Saving our free-flowing rivers
24 May 19 - Source: Myanmar Times - When it's too late, we'll realise the signs were obvious. We'll look back at the staggering 83 percent decline in freshwater species populations – more than twice the rate of terrestrial and marine – and wonder why we didn't act to safeguard the rivers and lakes in which these species thrive. We'll remember the Ayeyarwady and Salween that provided the fish and rice for our daily food and wonder why we didn't protect these essential life-supporting arteries of our country. We are at a critical point for deciding the fate of the Ayeyarwady and Salween, and of all rivers worldwide. We need to fully understand and protect their value before it is too late.
For the first time, scientists have comprehensively mapped the state of our world's rivers in a study published in the international science journal Nature. They found that only 37pc of rivers longer than 1000 kilometres remain free-flowing over their entire length and only 23pc flow uninterrupted to the ocean. They are largely in the remote regions of the Arctic and of the Amazon and Congo basins. However, Myanmar is in the unique position of having two – the magnificent Ayeyarwady and Salween. These two rivers are the largest free-flowing rivers left in tropical Asia.
Rivers contribute to economic growth, food security, and human well-being. Globally, 2 billion people rely on rivers for drinking water, 25pc of the world's food production depends on irrigation from rivers and at least 12 million tonnes of freshwater fish are caught each year, providing food and livelihoods for hundreds of millions of people. In Myanmar the Ayeyarwady and Salween feed us, maintaining our fertile deltas, sustaining our unique biodiversity and supporting healthy wetlands that act as a buffer against cyclones.
Hydropower poses huge threat
But these rivers are already under pressure and facing huge threats. The study found that dams are the leading cause of connectivity loss in river systems. Dams modify the natural flow of rivers and fragment their habitats. This prevents the free movement of species and disrupts flows of water, nutrients, and sediments, which in turn degrades the natural systems, and ultimately it is us humans that suffer by losing the benefits these natural systems provide. Globally we are now in the middle of a planned hydropower boom, with more than 3700 hydropower dams currently proposed or under construction. In Myanmar as many as 70 dams are proposed. In the coming years, a combination of infrastructure and climate change will further increase the pressures on rivers. Rising temperatures will impact rainfall and flow patterns, water quality, and biodiversity, while dam construction continues to segment rivers, trap sediment, and impede the movement of freshwater species.
We don't have to look far to see examples of those impacts. Although dam developers had promised to mitigate impacts along the Mekong River, its delta in Vietnam is sinking rapidly due to the combined effects of sea level rise, and from erosion caused by massive sand extraction. Scientists project that more than half will be underwater by the end of the century, threatening the livelihoods of millions. Even impacts from dams in Myanmar have started to show. Few people, for example, know that two-thirds of the fish species below Yeywa dam in Mandalay Region have disappeared since its construction.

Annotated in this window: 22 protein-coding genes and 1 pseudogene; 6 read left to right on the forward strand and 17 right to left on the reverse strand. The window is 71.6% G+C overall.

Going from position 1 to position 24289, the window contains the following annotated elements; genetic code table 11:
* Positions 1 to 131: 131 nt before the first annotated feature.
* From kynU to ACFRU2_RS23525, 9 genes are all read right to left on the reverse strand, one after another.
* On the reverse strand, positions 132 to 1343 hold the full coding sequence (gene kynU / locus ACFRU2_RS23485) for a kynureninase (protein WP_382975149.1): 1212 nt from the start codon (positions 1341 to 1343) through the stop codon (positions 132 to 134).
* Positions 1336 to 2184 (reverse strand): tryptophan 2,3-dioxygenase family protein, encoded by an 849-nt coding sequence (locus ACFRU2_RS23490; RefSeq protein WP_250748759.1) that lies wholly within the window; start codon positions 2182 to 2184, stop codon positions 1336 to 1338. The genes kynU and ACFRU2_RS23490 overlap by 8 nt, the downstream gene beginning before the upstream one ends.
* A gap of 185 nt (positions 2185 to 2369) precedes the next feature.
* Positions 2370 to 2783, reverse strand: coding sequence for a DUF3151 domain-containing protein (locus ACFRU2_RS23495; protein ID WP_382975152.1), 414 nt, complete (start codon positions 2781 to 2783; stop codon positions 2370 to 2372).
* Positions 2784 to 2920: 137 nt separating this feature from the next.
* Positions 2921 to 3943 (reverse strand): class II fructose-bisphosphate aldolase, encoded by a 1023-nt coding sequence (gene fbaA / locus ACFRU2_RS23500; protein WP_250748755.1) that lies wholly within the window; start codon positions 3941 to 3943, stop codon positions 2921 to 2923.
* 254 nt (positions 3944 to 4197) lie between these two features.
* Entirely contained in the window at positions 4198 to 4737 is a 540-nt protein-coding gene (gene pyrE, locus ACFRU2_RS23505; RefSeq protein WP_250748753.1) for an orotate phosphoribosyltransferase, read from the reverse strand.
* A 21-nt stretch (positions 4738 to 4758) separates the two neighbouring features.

Thankfully, there is still hope
We should learn from past mistakes around the globe. A new report by WWF and The Nature Conservancy demonstrates how renewable energy can solve the world's climate and energy challenge without sacrificing its remaining free-flowing rivers and the diverse benefits they provide to people and nature. We can build with nature, which safeguards critical resources for humans and nature for generations to come.
We need more sustainable renewable energy options such as solar and wind so that ecosystem health, local livelihoods, and economic development can all flourish. For example, hydropower dams always have environmental and social impacts, especially in tropical rivers. Recent studies have also shown that dams usually run massively over budget – by 96 percent on average – and take much longer to construct than originally scheduled: 44 percent longer on average. As the costs of wind and solar energy options have declined dramatically, Myanmar is able to meet a large proportion of its energy needs without compromising free-flowing rivers, and the communities, cities, river transport, biodiversity, and coastal protection services that rely on them.
We can no longer feign ignorance about the immense importance of large tropical rivers like the Ayeyarwady and Salween. It is of vital importance for Myanmar's people to keep these essential lifelines free-flowing. Government, communities, and the private sector must work together to safeguard the Ayeyarwady and Salween so we can look back without regret, knowing the steps taken today were the right ones – for the people of Myanmar now and for all future generations. – World Wide Fund for Nature-Myanmar
Christy Williams is the country director of WWF-Myanmar.